This appeal involves a land line dispute. Appellee filed an action against appellant alleging trespass, and prayed for injunctive relief and damages. Appellant answered, denying all essential elements of the complaint and counterclaimed for injunctive relief and damages. As delineated by the pleadings, the issue to be decided was the ground location of the line dividing the property of the parties. The case was heard by a jury. A verdict was returned fixing the line proposed by appellee. The court entered its judgment in accord with the verdict, and enjoined appellant from trespassing in any manner on the land owned by appellee. We affirm.
1. Appellant complains that the trial court erred in admitting testimony of witness Robert Standridge, whose name had not been furnished appellant in response to certain interrogatories. In ruling to allow the testimony, the trial judge noted that the interrogatories were not continuing, that appellee's trial counsel had not been corporate counsel at the time the interrogatories were served on the corporation and that the witness was an employee and agent of the L. L. Minor Company and therefore a party to the action. Appellant did not ask for a continuance or for additional time in which to interview the witness.
The decision to allow the witness to testify rested within the sound discretion of the trial judge. Nathan v. Duncan, 113 Ga. App. 630 (7) (149 SE2d 383) (1966)
. Under the facts presented, we find no abuse of that discretion.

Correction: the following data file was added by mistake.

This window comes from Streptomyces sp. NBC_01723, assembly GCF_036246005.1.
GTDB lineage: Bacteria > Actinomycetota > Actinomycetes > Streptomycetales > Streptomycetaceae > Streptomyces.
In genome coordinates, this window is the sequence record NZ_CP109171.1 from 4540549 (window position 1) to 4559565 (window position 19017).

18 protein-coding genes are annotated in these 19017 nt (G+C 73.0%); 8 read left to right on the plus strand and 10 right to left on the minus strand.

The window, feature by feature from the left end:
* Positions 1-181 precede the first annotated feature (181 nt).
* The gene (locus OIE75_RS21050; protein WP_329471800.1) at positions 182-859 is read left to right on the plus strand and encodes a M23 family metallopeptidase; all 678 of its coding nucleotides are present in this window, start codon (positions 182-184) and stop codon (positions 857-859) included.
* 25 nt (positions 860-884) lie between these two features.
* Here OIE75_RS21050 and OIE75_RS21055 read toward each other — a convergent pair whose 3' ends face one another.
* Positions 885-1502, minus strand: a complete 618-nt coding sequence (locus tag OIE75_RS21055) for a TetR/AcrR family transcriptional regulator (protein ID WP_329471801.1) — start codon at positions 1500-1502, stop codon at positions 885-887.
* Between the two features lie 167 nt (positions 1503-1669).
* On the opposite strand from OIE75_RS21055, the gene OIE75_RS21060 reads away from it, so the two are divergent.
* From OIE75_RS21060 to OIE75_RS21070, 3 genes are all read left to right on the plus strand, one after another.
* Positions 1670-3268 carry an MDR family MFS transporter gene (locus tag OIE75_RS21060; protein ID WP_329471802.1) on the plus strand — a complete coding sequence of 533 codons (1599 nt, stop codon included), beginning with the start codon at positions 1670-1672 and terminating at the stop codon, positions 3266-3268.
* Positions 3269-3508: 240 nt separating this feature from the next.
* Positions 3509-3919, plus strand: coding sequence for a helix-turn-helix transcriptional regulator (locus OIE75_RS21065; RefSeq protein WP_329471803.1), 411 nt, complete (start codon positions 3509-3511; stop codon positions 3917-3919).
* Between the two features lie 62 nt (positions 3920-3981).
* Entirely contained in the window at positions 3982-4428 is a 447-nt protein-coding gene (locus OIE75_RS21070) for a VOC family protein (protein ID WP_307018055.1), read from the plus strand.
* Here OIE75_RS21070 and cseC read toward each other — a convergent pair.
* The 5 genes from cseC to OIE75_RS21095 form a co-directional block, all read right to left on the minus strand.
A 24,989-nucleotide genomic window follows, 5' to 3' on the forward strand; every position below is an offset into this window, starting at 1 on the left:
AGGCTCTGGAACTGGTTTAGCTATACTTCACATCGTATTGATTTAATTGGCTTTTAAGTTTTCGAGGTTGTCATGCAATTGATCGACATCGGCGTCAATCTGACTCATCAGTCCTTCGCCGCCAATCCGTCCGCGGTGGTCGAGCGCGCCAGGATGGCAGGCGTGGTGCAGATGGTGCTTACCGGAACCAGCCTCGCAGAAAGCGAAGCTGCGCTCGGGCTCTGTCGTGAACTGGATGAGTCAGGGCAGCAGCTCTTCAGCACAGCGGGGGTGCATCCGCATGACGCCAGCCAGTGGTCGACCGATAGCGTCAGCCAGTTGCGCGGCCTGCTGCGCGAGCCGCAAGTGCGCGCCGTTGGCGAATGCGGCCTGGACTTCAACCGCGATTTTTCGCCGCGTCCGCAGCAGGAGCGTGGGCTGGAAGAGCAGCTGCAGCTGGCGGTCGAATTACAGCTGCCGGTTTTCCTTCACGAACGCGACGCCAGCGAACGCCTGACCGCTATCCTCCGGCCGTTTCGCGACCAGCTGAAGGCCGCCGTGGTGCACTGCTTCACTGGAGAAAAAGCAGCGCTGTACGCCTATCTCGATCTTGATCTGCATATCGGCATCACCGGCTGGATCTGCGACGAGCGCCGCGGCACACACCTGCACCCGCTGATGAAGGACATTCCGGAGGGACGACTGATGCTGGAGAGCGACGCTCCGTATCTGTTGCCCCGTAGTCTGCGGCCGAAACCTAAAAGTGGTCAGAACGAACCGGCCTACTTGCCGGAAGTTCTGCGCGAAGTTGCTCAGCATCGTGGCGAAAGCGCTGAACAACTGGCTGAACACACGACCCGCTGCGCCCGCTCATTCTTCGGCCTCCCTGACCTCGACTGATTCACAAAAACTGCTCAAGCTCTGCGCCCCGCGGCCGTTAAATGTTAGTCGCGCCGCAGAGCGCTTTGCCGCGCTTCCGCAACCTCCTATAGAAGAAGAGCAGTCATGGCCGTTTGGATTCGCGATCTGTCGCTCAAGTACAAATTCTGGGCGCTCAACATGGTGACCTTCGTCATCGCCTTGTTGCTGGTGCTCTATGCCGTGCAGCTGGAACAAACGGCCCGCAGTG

2. Appellant complains that the trial court erred in admitting certain photographs depicting the area in dispute and testimony in regard thereto. A foundation was laid for the introduction of the photographs and testimony, by a showing that the photographs were true and accurate representations of the area. It was not necessary to show that the witness himself had taken the photographs, or had them in his custody. Cagle Poultry &c. Co. v. Busick, 110 Ga. App. 551 (139 SE2d 461) (1964)
. The photographs were relevant and properly admitted.
3. Appellant complains that the trial court erred in admitting testimony of Worthan Tauton, a long time resident of the area. The witness testified that he had been familiar with the area surrounding the land lots presently owned by appellee and appellant. His testimony identified the northern boundary of the L. L. Minor Company lot, and identified other landmarks in the area. Appellee objected that this testimony was irrelevant.
We find no error in admitting the testimony which was offered to show the witness' general knowledge of the area, and to lay a proper foundation for the witness' subsequent testimony setting the boundary line in dispute based on the general understanding by the community.
4. Appellant complains that the trial court erred in excluding certified copies of ad valorem property tax returns made by appellee for the years 1964 through 1972, and testimony in regard thereto.
We find no error. "While tax returns have been held to be admissible for the purpose of showing ownership and value [cits.], they are not evidence of boundaries or of the location of boundaries, which do not appear on the returns." Smith v. Morgan, 113 Ga. App. 865 (4) (150 SE2d 164) (1966)
6. Appellant complains that the trial court erred in failing to charge the jury on acquiescence, and in submitting a charge on adverse possession. We find no error. Appellee's claim rested upon its actual possession of land up to its contended boundary line for a period in excess of seven years. The doctrine of acquiescence was not involved under the facts of the case. The evidence did authorize the court's charge on adverse possession. Lyons v. Bassford, 242 Ga. 466 (3) (249 SE2d 255) (1979)
7. Appellant complains that the trial court erred in making a prejudicial remark in the presence of the jury. We find no error, and appellant has failed to demonstrate how his case was harmed by the remark.
8. The trial court did not err in denying appellant's motion for new trial.